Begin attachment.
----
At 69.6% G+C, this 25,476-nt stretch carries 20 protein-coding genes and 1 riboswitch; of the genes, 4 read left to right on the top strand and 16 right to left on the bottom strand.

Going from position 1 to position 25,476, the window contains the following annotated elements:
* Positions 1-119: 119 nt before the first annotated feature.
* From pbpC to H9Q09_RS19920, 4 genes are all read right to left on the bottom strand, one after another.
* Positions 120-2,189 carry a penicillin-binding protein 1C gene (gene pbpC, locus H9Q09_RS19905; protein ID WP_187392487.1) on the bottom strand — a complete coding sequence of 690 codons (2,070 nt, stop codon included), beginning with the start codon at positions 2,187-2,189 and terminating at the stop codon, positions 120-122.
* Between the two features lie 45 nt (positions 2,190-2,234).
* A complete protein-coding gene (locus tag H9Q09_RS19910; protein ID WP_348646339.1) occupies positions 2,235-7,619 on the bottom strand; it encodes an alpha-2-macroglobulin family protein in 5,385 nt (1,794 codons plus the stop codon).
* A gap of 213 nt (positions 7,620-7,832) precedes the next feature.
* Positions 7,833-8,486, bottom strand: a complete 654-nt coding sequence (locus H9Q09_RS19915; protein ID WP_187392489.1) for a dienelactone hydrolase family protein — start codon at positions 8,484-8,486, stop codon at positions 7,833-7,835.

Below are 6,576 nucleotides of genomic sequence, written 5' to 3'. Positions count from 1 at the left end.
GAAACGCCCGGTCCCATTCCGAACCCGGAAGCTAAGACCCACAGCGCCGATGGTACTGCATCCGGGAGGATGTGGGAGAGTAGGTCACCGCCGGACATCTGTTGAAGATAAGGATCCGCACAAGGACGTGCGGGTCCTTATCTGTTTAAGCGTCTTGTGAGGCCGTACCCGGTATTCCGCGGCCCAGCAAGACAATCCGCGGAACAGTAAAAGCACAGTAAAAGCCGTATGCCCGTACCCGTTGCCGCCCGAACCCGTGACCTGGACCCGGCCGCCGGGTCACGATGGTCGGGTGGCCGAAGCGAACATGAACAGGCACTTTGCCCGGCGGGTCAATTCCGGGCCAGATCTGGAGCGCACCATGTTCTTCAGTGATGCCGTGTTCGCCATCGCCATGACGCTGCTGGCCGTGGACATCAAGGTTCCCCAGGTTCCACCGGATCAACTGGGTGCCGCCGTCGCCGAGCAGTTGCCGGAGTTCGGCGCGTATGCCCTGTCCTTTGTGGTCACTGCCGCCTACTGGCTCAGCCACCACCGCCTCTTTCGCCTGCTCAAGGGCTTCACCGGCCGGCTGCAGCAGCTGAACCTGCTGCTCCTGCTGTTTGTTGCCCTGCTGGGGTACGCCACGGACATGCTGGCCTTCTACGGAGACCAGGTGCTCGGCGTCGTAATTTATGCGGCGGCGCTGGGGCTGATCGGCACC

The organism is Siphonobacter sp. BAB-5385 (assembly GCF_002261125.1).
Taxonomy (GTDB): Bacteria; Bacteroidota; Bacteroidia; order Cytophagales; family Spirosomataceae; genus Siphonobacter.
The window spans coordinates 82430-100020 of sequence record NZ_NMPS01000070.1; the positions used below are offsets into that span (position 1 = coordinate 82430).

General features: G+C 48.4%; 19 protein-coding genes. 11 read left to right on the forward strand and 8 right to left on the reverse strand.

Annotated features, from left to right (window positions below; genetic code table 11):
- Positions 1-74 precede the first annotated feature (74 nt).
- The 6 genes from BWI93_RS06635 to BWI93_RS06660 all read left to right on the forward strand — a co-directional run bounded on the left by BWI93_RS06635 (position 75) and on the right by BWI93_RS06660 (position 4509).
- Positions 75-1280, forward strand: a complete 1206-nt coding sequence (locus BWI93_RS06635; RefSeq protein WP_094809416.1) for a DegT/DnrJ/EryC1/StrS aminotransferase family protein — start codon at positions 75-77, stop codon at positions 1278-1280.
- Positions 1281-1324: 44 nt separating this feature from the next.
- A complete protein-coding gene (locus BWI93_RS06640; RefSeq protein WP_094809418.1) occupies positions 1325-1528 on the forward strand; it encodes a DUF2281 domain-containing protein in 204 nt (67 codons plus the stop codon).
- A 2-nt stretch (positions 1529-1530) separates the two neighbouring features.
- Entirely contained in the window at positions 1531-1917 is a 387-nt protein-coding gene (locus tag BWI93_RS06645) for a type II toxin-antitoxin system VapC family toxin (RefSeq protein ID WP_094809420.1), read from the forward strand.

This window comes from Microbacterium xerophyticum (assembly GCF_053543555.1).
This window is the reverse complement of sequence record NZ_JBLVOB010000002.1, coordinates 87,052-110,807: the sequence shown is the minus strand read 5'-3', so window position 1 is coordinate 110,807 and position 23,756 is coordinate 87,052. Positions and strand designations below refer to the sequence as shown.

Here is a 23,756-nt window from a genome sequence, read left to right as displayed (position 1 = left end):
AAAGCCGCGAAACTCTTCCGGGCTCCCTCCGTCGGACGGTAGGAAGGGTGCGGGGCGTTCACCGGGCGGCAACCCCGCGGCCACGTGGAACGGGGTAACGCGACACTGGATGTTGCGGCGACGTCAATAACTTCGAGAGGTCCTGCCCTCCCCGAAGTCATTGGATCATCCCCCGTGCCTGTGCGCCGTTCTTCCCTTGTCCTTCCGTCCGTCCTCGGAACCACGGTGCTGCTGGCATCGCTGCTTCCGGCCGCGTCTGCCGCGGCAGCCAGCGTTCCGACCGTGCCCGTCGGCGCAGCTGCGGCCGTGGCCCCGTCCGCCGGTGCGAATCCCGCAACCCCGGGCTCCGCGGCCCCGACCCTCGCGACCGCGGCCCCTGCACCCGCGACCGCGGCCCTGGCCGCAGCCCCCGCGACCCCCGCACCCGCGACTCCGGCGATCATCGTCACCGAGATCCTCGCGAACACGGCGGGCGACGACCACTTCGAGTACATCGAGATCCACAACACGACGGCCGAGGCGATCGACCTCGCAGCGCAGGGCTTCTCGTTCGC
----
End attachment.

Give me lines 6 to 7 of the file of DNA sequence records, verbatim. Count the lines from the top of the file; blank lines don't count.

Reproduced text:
* Between the two features lie 45 nt (positions 2,190-2,234).
* A complete protein-coding gene (locus tag H9Q09_RS19910; protein ID WP_348646339.1) occupies positions 2,235-7,619 on the bottom strand; it encodes an alpha-2-macroglobulin family protein in 5,385 nt (1,794 codons plus the stop codon).